The First of December is an important date in the whisky calendar. This is the day when the Malt Maniacs publish their annual awards by giving medals to the best whiskies sent to them by the producers. For the results, please refer directly to the 2010 Malt Maniac Awards page.
If you are a regular reader, you will know that I only write about whisky news if it shomehow prompts me to comment on it. Even though I consider the Malt Maniacs Awards to be one of the very few trustworthy whisky awards and competitions out there, the results should be consumed with some care.
Don’t Overestimate the Medals!
262 different whisky expressions were tasted blind by the panel, which is quite an accomplishment for the tasters, by the way. The Maniacs awarded 12 gold, 86 silver and 120 bronze medals. This means that more than 80 percent of the whiskies received a medal.
This may look like a rather incredible display of quality on first sight, but you have to take into account the way the medals are awared. Medals are given strictly according the average score of the tasters using the well-known 100 point scale. A score of 90 or more will result in a gold medal, 85 to 89 will give silver and 80 to 84 is good for bronze.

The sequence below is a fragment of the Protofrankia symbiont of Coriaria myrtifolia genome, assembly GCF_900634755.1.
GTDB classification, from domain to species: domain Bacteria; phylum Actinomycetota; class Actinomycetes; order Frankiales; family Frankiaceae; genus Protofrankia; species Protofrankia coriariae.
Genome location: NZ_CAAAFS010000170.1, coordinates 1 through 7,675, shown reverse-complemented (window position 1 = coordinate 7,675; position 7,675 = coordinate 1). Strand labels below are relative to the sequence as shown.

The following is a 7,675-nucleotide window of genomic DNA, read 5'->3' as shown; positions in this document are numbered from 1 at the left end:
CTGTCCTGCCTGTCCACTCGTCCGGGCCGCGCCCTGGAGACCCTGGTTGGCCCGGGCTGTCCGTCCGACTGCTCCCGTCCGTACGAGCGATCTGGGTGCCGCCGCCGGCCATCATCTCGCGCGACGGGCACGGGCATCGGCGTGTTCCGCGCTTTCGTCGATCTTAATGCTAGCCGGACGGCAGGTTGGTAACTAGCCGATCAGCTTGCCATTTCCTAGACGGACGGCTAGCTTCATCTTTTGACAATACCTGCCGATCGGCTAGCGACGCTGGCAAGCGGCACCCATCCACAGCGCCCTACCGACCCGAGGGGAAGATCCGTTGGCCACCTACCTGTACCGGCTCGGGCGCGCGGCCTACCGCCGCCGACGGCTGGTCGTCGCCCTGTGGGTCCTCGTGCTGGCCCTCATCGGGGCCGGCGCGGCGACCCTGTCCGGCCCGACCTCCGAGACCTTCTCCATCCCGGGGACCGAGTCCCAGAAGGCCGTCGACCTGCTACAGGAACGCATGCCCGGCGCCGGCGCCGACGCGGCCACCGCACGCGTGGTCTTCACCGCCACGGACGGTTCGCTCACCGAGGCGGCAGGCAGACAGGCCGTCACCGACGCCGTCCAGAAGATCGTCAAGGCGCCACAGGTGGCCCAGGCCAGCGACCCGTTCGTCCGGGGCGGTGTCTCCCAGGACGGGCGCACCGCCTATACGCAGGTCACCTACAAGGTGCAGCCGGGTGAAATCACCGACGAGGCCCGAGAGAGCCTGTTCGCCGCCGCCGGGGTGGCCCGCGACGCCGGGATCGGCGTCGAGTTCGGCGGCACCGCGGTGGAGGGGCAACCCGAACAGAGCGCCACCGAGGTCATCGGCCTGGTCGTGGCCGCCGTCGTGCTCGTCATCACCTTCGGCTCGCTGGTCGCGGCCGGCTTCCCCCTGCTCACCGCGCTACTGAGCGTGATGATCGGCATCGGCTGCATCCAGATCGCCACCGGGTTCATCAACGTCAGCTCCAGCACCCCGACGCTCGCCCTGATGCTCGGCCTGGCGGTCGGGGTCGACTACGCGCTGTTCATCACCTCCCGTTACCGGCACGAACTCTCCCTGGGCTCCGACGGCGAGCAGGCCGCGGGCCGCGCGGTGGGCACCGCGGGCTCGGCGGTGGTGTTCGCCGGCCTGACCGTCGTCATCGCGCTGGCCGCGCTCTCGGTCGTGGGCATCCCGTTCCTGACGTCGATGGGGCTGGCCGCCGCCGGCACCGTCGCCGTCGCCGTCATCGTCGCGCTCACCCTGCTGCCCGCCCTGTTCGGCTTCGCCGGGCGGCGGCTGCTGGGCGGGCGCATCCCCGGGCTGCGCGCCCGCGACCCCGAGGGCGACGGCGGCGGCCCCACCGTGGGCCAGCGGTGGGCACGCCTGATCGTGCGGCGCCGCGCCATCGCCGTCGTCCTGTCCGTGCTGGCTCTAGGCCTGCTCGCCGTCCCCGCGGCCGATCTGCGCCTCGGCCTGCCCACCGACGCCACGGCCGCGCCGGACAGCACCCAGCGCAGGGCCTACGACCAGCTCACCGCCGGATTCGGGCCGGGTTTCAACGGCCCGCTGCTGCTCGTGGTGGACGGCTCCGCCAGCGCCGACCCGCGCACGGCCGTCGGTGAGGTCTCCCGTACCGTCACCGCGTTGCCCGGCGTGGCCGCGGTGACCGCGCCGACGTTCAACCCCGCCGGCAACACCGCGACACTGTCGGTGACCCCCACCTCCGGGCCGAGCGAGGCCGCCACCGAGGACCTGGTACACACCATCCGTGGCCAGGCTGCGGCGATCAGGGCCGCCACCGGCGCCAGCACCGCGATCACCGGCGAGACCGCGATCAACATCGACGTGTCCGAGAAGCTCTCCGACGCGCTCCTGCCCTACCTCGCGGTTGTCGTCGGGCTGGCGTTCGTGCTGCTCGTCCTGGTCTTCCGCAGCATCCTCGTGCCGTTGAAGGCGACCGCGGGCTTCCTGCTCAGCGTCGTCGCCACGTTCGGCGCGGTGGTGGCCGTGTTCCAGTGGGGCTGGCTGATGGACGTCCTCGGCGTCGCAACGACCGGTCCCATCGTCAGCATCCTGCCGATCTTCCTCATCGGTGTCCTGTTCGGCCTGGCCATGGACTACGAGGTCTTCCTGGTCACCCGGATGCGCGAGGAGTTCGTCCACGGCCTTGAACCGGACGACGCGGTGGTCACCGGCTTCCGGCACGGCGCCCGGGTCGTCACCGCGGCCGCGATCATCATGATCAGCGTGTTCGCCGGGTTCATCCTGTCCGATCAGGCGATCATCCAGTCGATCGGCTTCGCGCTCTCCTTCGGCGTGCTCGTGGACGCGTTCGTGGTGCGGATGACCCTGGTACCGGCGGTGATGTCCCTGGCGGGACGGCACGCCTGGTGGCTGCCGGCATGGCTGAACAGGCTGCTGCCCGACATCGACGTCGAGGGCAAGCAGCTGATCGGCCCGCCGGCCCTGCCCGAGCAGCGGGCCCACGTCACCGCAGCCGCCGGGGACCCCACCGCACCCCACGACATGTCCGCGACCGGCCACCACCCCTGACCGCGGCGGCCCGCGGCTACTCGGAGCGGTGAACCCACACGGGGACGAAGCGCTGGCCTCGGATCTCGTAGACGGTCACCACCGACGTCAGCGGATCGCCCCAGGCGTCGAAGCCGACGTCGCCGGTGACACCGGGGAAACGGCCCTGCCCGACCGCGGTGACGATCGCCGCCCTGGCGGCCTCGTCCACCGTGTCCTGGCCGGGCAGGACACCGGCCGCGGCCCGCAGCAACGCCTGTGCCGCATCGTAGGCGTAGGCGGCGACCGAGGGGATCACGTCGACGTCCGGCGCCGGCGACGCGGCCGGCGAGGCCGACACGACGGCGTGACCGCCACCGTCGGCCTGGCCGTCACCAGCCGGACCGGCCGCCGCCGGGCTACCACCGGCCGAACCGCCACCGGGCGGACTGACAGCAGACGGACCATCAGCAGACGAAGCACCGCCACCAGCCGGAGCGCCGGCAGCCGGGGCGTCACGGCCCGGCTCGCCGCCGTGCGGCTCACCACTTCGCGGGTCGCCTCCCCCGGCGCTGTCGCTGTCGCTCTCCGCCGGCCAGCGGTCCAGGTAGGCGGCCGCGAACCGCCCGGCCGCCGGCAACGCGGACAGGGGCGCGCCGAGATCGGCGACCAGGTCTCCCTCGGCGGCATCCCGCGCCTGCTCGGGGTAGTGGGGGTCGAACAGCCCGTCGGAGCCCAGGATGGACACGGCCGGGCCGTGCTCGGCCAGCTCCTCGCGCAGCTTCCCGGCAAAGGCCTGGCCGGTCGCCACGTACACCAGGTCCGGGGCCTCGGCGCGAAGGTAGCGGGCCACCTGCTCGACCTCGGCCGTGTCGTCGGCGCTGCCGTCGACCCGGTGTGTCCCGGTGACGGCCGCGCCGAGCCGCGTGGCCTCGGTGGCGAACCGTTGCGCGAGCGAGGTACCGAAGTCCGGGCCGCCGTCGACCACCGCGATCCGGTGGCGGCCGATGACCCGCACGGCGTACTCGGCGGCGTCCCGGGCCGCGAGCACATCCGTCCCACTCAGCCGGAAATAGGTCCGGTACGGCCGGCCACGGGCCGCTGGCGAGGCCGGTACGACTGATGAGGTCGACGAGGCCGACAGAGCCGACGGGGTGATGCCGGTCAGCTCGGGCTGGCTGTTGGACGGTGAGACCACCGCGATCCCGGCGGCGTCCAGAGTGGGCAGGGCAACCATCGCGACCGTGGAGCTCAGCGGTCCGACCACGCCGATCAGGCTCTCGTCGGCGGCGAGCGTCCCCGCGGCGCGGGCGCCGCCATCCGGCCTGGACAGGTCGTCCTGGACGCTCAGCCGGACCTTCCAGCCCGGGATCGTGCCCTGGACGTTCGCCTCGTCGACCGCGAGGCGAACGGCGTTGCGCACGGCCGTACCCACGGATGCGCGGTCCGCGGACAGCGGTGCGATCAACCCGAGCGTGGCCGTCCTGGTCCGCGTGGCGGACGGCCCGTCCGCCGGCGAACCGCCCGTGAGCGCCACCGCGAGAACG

According to the Malt Maniacs’ interpretation of the 100 point scale (also adopted by me, for what it’s worth) a bronze score of 80 to 84 points means that it’s a solid whisky of above average quality. Nothing more and nothing less, and certainly a buying recommendation for those who like the particular style of the dram, but you should not expect sensational crackers in this range. Silver medals are awarded to very good whiskies that are thoroughly enjoyable, while gold medals are reserved for those memorable drams that are worth to be celebrated rather than just drunk.
When you look at the scores that I have attached to my tasting notes you will notice that – not much different from the Malt Maniacs – most are 80 or above. I take this as a confirmation that on statistical average my palate seems to be more or less in line with the Malt Maniacs.
As much I agree with the Maniacs about scoring in general, I think the concept of gold, silver and bronze medals is a bit misleading. It obviously creates a psychological association with the medals awarded at the Olympic Games. But yet there is a big difference.
Olympic medals are only given to the very best of the disicplines. Even bronze medalists can feel proud to be better than thousands of their competitors worldwide. But a bronze medal for a whisky only means that it is better than average.
I think both producers and cosumers are well-advised to put all this into the right perspective. Gold or silver medals are indeed honours to be proud of and have all the right to be prominently featured. But I dearly hope that whisky makers won’t feel tempted to brag about the fact that their bottling has won a bronze medal at the Malt Maniacs Award because, honestly, it does not take very much to achieve this feat.